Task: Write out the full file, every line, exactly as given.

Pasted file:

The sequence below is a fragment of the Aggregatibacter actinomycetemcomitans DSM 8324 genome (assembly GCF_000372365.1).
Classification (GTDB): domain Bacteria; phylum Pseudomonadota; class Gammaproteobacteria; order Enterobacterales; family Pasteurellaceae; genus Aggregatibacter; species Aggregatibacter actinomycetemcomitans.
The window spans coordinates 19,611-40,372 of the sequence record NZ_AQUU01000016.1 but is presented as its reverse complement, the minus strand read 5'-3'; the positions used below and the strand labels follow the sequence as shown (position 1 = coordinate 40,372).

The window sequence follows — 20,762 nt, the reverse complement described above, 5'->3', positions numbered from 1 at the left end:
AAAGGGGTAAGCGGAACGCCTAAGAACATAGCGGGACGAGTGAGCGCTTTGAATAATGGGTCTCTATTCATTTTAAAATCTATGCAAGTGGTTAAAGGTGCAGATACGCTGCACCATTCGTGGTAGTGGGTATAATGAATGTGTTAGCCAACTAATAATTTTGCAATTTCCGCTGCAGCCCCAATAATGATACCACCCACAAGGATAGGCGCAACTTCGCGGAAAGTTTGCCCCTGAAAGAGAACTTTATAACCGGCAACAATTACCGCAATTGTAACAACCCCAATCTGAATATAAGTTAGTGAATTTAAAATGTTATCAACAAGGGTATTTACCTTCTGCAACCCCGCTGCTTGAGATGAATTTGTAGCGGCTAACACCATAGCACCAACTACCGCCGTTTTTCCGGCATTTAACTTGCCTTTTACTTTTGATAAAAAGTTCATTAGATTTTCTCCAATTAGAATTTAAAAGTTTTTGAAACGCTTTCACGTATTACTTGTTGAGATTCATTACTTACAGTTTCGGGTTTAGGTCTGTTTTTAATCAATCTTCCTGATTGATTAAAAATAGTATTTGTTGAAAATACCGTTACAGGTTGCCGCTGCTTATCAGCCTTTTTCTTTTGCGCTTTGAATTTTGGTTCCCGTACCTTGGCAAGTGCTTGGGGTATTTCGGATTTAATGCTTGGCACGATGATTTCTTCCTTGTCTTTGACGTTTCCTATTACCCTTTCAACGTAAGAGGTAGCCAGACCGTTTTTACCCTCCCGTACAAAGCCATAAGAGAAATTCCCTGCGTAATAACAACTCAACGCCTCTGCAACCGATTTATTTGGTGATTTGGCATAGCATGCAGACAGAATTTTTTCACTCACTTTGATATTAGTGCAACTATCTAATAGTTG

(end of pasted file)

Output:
The sequence below is a fragment of the Aggregatibacter actinomycetemcomitans DSM 8324 genome (assembly GCF_000372365.1).
Classification (GTDB): domain Bacteria; phylum Pseudomonadota; class Gammaproteobacteria; order Enterobacterales; family Pasteurellaceae; genus Aggregatibacter; species Aggregatibacter actinomycetemcomitans.
The window spans coordinates 19,611-40,372 of the sequence record NZ_AQUU01000016.1 but is presented as its reverse complement, the minus strand read 5'-3'; the positions used below and the strand labels follow the sequence as shown (position 1 = coordinate 40,372).

The window sequence follows — 20,762 nt, the reverse complement described above, 5'->3', positions numbered from 1 at the left end:
AAAGGGGTAAGCGGAACGCCTAAGAACATAGCGGGACGAGTGAGCGCTTTGAATAATGGGTCTCTATTCATTTTAAAATCTATGCAAGTGGTTAAAGGTGCAGATACGCTGCACCATTCGTGGTAGTGGGTATAATGAATGTGTTAGCCAACTAATAATTTTGCAATTTCCGCTGCAGCCCCAATAATGATACCACCCACAAGGATAGGCGCAACTTCGCGGAAAGTTTGCCCCTGAAAGAGAACTTTATAACCGGCAACAATTACCGCAATTGTAACAACCCCAATCTGAATATAAGTTAGTGAATTTAAAATGTTATCAACAAGGGTATTTACCTTCTGCAACCCCGCTGCTTGAGATGAATTTGTAGCGGCTAACACCATAGCACCAACTACCGCCGTTTTTCCGGCATTTAACTTGCCTTTTACTTTTGATAAAAAGTTCATTAGATTTTCTCCAATTAGAATTTAAAAGTTTTTGAAACGCTTTCACGTATTACTTGTTGAGATTCATTACTTACAGTTTCGGGTTTAGGTCTGTTTTTAATCAATCTTCCTGATTGATTAAAAATAGTATTTGTTGAAAATACCGTTACAGGTTGCCGCTGCTTATCAGCCTTTTTCTTTTGCGCTTTGAATTTTGGTTCCCGTACCTTGGCAAGTGCTTGGGGTATTTCGGATTTAATGCTTGGCACGATGATTTCTTCCTTGTCTTTGACGTTTCCTATTACCCTTTCAACGTAAGAGGTAGCCAGACCGTTTTTACCCTCCCGTACAAAGCCATAAGAGAAATTCCCTGCGTAATAACAACTCAACGCCTCTGCAACCGATTTATTTGGTGATTTGGCATAGCATGCAGACAGAATTTTTTCACTCACTTTGATATTAGTGCAACTATCTAATAGTTG